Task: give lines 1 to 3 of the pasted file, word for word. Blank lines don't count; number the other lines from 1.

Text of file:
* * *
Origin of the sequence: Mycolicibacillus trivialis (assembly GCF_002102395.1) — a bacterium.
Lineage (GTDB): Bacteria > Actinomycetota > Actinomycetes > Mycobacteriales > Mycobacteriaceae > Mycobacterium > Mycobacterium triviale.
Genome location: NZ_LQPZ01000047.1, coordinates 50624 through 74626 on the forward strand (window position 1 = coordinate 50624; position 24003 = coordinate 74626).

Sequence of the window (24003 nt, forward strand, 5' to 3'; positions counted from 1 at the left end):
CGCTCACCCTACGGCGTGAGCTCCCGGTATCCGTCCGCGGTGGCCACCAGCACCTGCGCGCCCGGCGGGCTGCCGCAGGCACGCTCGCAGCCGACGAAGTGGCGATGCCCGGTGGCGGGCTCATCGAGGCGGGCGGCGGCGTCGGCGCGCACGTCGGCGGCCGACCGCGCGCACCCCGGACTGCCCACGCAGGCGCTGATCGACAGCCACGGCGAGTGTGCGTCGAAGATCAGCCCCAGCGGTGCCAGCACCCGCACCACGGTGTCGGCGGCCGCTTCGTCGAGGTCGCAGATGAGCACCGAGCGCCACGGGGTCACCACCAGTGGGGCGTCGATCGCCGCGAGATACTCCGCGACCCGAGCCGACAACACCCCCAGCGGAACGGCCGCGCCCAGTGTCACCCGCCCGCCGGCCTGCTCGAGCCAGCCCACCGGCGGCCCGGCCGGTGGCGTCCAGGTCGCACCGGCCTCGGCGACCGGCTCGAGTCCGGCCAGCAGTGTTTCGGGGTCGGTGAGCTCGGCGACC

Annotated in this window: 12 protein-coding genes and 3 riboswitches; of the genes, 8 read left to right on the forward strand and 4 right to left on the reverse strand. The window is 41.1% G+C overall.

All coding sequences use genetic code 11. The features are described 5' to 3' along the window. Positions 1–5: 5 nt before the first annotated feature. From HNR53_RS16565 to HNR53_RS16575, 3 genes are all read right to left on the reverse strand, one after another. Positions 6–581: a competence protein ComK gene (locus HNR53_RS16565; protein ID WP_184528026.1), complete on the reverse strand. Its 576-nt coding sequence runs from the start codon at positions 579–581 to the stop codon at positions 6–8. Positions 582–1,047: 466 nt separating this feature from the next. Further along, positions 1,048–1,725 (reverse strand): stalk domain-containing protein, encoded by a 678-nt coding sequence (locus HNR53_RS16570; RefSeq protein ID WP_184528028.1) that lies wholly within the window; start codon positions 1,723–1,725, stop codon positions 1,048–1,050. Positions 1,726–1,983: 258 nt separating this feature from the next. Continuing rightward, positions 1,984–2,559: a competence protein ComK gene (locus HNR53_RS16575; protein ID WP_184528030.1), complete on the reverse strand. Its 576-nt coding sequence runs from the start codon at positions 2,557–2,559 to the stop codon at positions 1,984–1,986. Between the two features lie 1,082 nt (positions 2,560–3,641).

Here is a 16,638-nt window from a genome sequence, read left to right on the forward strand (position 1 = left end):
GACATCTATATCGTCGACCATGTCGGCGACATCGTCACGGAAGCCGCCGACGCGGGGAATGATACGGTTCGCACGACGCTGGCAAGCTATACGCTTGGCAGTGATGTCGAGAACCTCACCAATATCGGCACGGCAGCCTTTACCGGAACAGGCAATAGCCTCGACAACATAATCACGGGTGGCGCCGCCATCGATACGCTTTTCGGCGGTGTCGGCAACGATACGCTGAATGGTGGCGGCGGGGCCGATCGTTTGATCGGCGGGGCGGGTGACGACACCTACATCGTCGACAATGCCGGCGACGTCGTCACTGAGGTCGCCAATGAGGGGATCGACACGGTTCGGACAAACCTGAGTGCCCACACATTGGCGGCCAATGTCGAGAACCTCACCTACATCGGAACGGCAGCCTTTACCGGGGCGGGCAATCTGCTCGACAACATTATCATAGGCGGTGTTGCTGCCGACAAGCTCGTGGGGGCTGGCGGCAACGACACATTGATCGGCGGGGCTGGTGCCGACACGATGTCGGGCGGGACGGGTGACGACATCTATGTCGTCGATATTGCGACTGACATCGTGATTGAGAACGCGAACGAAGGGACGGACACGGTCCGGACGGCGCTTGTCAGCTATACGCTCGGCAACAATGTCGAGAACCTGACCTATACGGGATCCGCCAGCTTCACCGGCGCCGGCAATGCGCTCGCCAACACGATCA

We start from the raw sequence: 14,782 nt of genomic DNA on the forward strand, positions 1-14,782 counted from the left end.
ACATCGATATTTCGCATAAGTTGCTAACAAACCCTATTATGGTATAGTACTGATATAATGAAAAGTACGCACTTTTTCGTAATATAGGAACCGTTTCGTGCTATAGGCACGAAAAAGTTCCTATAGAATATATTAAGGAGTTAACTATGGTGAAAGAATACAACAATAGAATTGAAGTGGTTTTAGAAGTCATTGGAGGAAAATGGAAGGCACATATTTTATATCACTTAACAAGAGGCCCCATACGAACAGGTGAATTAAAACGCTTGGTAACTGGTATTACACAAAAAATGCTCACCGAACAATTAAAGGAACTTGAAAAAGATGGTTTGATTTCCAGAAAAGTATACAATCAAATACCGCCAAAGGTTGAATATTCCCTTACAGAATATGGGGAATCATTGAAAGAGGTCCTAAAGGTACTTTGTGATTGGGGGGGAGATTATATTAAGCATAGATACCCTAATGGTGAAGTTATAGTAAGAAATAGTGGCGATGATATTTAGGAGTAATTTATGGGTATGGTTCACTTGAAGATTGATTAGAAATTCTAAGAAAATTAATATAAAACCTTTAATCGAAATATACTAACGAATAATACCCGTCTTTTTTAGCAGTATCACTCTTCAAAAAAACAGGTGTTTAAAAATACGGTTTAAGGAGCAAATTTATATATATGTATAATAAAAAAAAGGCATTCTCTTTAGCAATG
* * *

Origin of the sequence: Mycolicibacillus trivialis (assembly GCF_002102395.1) — a bacterium.
Lineage (GTDB): Bacteria > Actinomycetota > Actinomycetes > Mycobacteriales > Mycobacteriaceae > Mycobacterium > Mycobacterium triviale.
Genome location: NZ_LQPZ01000047.1, coordinates 50624 through 74626 on the forward strand (window position 1 = coordinate 50624; position 24003 = coordinate 74626).